Also, if you're required to make significant contributions for your employees, this can be an additional practice expense, eliminating the personal benefit to you, the owner.
Cash Balance Plans Are a Good Option for Partnerships
Many physicians and dentists incorporate both a 401(k)/profit-sharing plan and a cash balance plan into their practices. Despite the additional expense, the immense tax break available, as well as the asset protection (generally fully protected from creditors, just like a 401K) make them particularly attractive. The flexibility available through the plans is also a huge benefit. Partners can make different contributions, the plan can often be made physician/dentist-only, liability between partners can be managed, and you can scale back on contributions or even amend or terminate the plan relatively easily if cash flows decrease.
Independent contractors without employees can also use this combination of accounts. An individual 401(k) is relatively easy to set up. A personal defined benefit plan is a little more complicated but still widely available from a number of firms at a fair cost. Because you are both the trustee and the participant, you will have even more control over your investments.
There are two other considerations to keep in mind. If your business qualifies for the 199A deduction, remember the cash balance plan contribution counts as a business expense. That means it will lower your ordinary business income and potentially, your 199A deduction. Of course, it is also possible that this deduction actually brings your taxable income down into the range where you now qualify for the 199A deduction. I wish it wasn't that complicated, but unfortunately it is, at least for a few more years until the 199A deduction expires.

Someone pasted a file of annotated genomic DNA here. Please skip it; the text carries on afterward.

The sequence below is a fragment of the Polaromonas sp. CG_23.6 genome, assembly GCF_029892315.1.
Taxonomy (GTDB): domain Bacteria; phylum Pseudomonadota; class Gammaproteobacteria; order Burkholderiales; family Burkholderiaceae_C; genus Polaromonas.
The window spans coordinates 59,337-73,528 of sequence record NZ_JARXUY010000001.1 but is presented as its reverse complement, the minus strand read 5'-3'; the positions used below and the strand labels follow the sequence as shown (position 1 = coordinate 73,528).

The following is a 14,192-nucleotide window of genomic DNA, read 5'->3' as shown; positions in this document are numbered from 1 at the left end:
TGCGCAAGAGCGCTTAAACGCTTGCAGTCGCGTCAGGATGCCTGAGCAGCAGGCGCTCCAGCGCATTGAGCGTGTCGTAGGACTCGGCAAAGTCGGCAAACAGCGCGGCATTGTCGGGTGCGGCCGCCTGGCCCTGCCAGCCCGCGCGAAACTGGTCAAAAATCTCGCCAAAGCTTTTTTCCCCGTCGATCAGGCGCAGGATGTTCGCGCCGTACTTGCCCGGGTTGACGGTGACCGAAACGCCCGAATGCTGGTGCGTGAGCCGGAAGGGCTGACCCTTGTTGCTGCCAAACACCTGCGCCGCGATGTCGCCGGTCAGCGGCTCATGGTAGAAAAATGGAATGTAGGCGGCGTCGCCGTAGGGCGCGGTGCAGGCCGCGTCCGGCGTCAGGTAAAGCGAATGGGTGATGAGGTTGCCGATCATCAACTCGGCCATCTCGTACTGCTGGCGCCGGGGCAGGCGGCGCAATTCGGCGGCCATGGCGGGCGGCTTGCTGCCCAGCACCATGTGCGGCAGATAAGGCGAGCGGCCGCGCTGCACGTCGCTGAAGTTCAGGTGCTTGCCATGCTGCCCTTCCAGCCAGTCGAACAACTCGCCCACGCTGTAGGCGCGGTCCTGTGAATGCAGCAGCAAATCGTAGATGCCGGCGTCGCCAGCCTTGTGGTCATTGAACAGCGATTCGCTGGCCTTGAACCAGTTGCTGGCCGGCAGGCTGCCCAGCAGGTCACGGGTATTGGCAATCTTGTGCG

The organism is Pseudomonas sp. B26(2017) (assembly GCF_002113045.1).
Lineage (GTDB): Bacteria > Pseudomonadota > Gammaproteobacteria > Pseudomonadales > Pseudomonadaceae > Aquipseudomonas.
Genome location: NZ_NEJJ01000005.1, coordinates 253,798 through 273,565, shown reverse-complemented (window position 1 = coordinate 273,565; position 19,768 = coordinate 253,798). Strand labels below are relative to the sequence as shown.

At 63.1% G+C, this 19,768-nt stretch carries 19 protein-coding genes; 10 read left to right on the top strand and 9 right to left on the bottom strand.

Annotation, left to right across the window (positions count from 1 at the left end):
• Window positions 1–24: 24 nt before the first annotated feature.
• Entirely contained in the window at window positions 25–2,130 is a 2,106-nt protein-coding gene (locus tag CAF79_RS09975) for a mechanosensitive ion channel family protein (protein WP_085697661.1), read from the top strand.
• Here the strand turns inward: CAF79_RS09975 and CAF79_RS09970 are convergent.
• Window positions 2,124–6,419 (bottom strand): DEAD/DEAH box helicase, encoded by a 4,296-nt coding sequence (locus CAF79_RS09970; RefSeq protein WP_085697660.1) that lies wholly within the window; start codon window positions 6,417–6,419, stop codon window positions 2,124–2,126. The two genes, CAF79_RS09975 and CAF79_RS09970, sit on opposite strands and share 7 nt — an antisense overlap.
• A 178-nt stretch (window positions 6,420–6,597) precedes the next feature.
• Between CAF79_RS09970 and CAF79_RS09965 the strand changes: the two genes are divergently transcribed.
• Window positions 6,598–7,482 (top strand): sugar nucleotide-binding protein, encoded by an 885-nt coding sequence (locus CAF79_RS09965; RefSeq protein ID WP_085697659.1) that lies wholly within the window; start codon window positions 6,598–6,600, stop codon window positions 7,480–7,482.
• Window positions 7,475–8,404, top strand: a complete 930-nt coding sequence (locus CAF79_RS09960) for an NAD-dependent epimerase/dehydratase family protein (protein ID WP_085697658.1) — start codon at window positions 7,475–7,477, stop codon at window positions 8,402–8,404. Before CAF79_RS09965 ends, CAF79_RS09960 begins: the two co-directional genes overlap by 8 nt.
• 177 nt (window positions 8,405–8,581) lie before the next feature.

Also, if you are a super saver, you may wish to preferentially use tax-free contributions such as Backdoor Roth IRAs, Roth 401(k)s, Mega Backdoor Roth IRA contributions to a 401(k), Roth Conversions, and Health Savings Account contributions instead of making additional tax-deferred savings like a defined benefit plan. This is one reason WCI, LLC doesn't have a Cash Balance Plan. Naturally, you can later convert these dollars to a Roth IRA, but that may not be worth it to you. There are not a lot of these doctors out there (for example, only 8% of my physician partners maxed out their DBP when it had a $30K/year contribution limit) but this audience includes a lot of them.
Bottom Line on Cash Balance Defined Benefit Plans
Cash balance plans are an additional 401(k) masquerading as a pension. Physicians interested in boosting retirement savings and minimizing their annual tax bill should give strong consideration to adding a cash balance plan on top of their existing 401(k) plan. A cash balance plan is a great option for those who wish to save for retirement and are already maxing out their 401(k)s and backdoor Roth IRAs.
What do you think? Do you have a cash balance plan? How does yours work? What is the maximum contribution? Are you making it each year? Why or why not? What percentage of your group is maxing it out? Comment below!